Tuberculosis is a disease caused by a bacteria, usually the Mycobacterium tuberculosis, or M. tuberculosis. It mainly affects the lungs, though it can also affect other areas of the body. The disease is also called TB or consumption and was once so widespread it was known as the white plague. Though it is not as prevalent in Western countries as it used to be, TB is still a significant problem in third-world countries. What makes tuberculosis so dangerous is that it is fairly easy to catch. Continue reading to reveal how it spreads and the primary causes of TB now.
How TB Spreads
Whenever a person with tuberculosis coughs or sneezes, they propel millions of infectious bacteria into the air through droplets of moisture. Another person can breathe in the bacteria, which then travels to their lungs. The lungs try to fight the germ by encapsulating it in a formation called a tubercle. This gives the disease its name. Though the germs are incapacitated, as long as they are within the tubercle, the tubercle can break down over time and allow the germs to escape and multiply, causing the individual to become ill.
Keep reading to learn about the main culprit of this disease: Mycobacterium TB.
Under a microscope, Mycobacterium tuberculosis is straight or has a slight curve. The bacteria cannot move by itself but must be transported through moisture droplets. Despite this, it is an unusually strong bacteria. Some medical experts claim that it is all but indestructible when it is in the body, even though it dies quickly when it is exposed to heat and light. It has a high-fat content and waxy walls that are probably caused by mycolic acid. This acid gives the bacteria its name. The walls around the bacteria allow it to reject Gram staining, which is a method that scientists use to identify certain bacteria. Tuberculosis bacteria are often seen in clumps, for their fat content allows them to stick to each other. M. tuberculosis grows very slowly compared to other bacteria. Its population doubles only once a day in the laboratory.
Next, discover the first type of TB that individuals should be aware of now.
This is when a patient has the tuberculosis bacteria in their body, but they are not ill. The bacteria is technically “asleep” in the body, and the person cannot pass them on to others. Because of this, they may not know that they have the tuberculosis bacteria. They only discover that they have it through a skin or blood test that checks for tuberculosis. Damage from the bacteria will not be seen if they have an X-ray of their lungs. However, even though the person is not ill, they can be treated with medication to make sure that the tuberculosis bacteria is removed from their body. There are two types of medications that are generally given to patients with latent TB. They are taken together for three months then one is taken for six months. About one in ten patients with latent tuberculosis go on to have the active kind of the disease.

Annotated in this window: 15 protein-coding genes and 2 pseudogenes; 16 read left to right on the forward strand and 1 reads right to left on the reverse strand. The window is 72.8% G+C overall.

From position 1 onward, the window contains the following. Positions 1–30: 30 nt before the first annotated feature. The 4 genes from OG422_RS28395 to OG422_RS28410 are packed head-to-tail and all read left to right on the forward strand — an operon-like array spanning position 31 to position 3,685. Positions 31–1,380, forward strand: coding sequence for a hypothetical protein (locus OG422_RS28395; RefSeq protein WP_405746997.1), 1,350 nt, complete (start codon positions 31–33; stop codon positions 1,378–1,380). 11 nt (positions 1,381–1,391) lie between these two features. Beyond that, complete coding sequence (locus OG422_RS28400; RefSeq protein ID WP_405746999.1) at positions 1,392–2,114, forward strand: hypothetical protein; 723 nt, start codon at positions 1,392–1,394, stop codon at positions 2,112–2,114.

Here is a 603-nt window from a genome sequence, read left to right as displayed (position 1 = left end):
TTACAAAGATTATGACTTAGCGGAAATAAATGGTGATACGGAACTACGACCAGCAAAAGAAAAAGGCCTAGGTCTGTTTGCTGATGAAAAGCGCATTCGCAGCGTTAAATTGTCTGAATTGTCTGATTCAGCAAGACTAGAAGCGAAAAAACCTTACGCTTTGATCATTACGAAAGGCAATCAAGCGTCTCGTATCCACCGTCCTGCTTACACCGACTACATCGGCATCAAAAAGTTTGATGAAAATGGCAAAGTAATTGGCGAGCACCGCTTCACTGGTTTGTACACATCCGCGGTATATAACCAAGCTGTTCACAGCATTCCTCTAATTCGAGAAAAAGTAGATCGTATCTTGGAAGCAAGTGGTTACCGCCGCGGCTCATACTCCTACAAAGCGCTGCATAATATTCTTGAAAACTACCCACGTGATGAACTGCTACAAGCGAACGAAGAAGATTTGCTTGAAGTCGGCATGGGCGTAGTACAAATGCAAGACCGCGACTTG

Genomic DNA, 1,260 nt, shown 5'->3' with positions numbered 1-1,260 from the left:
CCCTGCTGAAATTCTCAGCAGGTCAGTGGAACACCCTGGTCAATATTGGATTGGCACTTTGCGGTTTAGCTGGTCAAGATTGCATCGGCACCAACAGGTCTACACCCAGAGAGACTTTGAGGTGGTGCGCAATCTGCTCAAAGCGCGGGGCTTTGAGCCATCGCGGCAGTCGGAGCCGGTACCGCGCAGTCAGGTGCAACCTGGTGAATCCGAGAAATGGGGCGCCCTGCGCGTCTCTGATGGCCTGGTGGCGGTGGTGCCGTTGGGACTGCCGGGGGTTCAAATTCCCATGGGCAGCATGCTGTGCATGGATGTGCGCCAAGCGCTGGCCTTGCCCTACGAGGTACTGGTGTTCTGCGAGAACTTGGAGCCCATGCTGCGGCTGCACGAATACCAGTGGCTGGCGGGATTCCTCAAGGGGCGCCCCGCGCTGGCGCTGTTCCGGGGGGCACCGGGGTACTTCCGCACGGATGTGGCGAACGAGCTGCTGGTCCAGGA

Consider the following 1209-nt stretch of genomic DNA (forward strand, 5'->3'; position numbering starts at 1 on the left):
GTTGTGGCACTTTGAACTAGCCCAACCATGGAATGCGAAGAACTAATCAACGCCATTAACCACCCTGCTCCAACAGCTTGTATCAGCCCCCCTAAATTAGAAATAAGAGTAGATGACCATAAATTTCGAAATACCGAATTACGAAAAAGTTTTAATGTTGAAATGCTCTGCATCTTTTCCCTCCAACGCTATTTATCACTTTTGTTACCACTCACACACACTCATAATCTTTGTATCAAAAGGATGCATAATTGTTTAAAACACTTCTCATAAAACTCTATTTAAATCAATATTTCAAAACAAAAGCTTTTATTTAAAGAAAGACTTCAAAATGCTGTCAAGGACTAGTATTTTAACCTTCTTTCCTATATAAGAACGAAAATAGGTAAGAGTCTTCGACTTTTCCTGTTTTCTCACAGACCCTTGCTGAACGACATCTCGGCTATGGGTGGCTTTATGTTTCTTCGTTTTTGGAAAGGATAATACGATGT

Continue reading to find out what the active type of this disease is.
Active TB means that the tuberculosis bacteria in a person’s body has “woken up,” and they are now symptomatic and can pass the disease onto others. Active TB can take years to develop and can emerge from latent TB when the body can no longer suppress the bacteria. In the middle to late stages of tuberculosis, the patient develops a cough that lasts three weeks or longer. Sometimes they cough up blood or thick gray or yellow sputum. They have a low fever or chills, lose weight without trying and suffer from chronic fatigue. They have night sweats, chest pain, shortness of breath and urine that is sometimes reddish or cloudy.
Keep reading to reveal who is most at risk for contracting TB now.
Who's Most At Risk?
As for who's most at risk for developing TB, they include people sixty and over, those who are constantly exposed to tuberculosis-infected individuals, patients with the HIV infection and those who have weakened immune systems. The immune system could have been weakened by another illness or certain medications. Others who are at risk are those who live in crowded and unsanitary conditions, alcoholics or individuals who abuse narcotics, cancer patients, people with diabetes and patients who have other lung diseases. Also, people who come from countries where tuberculosis is common are at a higher risk of contracting and spreading the disease as well. Other individuals who are at higher risk for tuberculosis are healthcare workers, smokers, individuals who are malnourished and the very young.
Next, find out how tuberculosis is diagnosed.
There are various ways of diagnosing TB. First, the doctor does a medical exam and asks the patient about their symptoms. They listen to the patient’s lungs through a stethoscope and check for swelling in the lymph nodes. The doctor will then give the patient a chest X-ray, and take a sample of sputum if the X-ray suggests a problem. The doctor can also use a skin test to diagnose this condition, which involves an injection of PPD, or purified protein derivative tuberculin, just beneath the skin on the inside of the patient's forearm. The patient will experience swelling at the injection site for two to three days after the injection. The doctor can often tell through this swelling whether the person has been exposed to the tuberculosis bacteria. Blood tests are also another diagnostic tool that can determine if a patient has TB, and often tend to be more accurate than the tuberculosis skin test.